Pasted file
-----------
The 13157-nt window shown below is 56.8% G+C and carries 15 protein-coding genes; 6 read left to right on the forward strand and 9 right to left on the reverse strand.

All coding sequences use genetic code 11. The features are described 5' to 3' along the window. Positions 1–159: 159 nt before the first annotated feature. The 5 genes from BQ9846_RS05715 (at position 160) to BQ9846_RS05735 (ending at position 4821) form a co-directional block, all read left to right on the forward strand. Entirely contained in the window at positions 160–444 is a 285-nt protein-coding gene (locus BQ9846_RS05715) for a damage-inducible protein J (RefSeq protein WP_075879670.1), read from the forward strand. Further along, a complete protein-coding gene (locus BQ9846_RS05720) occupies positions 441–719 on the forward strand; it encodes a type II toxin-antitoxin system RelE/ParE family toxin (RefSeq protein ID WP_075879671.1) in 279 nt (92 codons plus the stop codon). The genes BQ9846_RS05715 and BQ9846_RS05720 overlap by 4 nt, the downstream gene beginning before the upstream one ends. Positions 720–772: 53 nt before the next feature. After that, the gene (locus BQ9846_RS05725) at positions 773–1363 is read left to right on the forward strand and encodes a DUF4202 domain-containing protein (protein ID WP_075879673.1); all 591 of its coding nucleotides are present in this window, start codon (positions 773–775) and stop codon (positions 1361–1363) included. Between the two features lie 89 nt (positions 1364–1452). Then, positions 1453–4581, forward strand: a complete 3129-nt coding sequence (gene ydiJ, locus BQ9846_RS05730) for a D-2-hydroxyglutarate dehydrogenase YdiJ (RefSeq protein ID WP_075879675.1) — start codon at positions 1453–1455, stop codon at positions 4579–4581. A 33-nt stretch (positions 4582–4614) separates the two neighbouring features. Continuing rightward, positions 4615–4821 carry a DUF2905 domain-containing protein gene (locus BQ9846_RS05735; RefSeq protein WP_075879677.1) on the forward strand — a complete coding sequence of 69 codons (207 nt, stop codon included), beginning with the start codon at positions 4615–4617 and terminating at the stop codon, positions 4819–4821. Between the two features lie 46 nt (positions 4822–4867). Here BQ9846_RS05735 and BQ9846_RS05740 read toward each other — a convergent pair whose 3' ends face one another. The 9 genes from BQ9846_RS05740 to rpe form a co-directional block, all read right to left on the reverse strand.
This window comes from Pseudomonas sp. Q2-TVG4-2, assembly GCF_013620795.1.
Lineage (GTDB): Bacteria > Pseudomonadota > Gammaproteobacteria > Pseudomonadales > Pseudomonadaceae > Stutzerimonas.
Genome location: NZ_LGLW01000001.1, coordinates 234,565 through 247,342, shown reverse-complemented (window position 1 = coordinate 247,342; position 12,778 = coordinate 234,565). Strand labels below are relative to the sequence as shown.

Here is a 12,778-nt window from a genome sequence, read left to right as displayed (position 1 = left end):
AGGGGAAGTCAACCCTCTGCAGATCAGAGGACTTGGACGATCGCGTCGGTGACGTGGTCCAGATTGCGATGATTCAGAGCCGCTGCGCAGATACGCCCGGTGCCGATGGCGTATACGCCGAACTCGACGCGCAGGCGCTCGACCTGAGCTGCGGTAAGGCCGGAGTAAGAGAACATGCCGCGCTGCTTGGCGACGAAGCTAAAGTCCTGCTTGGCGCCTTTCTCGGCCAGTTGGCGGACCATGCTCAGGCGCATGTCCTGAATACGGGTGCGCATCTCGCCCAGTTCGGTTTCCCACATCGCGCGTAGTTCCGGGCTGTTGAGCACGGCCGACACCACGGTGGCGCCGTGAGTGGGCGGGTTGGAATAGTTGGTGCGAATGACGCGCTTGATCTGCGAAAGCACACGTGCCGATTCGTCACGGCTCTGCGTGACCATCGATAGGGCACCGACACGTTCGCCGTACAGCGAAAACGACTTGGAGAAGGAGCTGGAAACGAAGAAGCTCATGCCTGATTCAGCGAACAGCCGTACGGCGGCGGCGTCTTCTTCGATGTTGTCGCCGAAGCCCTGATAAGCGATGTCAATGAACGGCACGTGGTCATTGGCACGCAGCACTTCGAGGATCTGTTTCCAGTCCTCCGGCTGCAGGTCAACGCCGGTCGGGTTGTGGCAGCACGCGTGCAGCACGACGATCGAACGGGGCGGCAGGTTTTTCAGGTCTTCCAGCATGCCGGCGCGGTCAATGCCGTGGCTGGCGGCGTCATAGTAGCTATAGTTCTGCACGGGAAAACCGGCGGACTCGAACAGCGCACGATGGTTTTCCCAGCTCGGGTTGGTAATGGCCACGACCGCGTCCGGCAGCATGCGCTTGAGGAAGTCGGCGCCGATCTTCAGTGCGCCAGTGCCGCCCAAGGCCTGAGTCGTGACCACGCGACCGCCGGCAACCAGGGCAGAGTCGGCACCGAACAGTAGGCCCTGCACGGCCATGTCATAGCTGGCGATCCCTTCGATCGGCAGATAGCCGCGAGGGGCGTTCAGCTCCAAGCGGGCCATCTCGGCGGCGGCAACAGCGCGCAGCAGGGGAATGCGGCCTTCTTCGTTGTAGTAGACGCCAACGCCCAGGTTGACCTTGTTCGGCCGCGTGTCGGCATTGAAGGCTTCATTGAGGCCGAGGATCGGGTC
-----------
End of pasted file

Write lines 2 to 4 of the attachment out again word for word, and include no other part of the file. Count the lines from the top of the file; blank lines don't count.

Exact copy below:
All coding sequences use genetic code 11. The features are described 5' to 3' along the window. Positions 1–159: 159 nt before the first annotated feature. The 5 genes from BQ9846_RS05715 (at position 160) to BQ9846_RS05735 (ending at position 4821) form a co-directional block, all read left to right on the forward strand. Entirely contained in the window at positions 160–444 is a 285-nt protein-coding gene (locus BQ9846_RS05715) for a damage-inducible protein J (RefSeq protein WP_075879670.1), read from the forward strand. Further along, a complete protein-coding gene (locus BQ9846_RS05720) occupies positions 441–719 on the forward strand; it encodes a type II toxin-antitoxin system RelE/ParE family toxin (RefSeq protein ID WP_075879671.1) in 279 nt (92 codons plus the stop codon). The genes BQ9846_RS05715 and BQ9846_RS05720 overlap by 4 nt, the downstream gene beginning before the upstream one ends. Positions 720–772: 53 nt before the next feature. After that, the gene (locus BQ9846_RS05725) at positions 773–1363 is read left to right on the forward strand and encodes a DUF4202 domain-containing protein (protein ID WP_075879673.1); all 591 of its coding nucleotides are present in this window, start codon (positions 773–775) and stop codon (positions 1361–1363) included. Between the two features lie 89 nt (positions 1364–1452). Then, positions 1453–4581, forward strand: a complete 3129-nt coding sequence (gene ydiJ, locus BQ9846_RS05730) for a D-2-hydroxyglutarate dehydrogenase YdiJ (RefSeq protein ID WP_075879675.1) — start codon at positions 1453–1455, stop codon at positions 4579–4581. A 33-nt stretch (positions 4582–4614) separates the two neighbouring features. Continuing rightward, positions 4615–4821 carry a DUF2905 domain-containing protein gene (locus BQ9846_RS05735; RefSeq protein WP_075879677.1) on the forward strand — a complete coding sequence of 69 codons (207 nt, stop codon included), beginning with the start codon at positions 4615–4617 and terminating at the stop codon, positions 4819–4821. Between the two features lie 46 nt (positions 4822–4867). Here BQ9846_RS05735 and BQ9846_RS05740 read toward each other — a convergent pair whose 3' ends face one another. The 9 genes from BQ9846_RS05740 to rpe form a co-directional block, all read right to left on the reverse strand.
This window comes from Pseudomonas sp. Q2-TVG4-2, assembly GCF_013620795.1.
Lineage (GTDB): Bacteria > Pseudomonadota > Gammaproteobacteria > Pseudomonadales > Pseudomonadaceae > Stutzerimonas.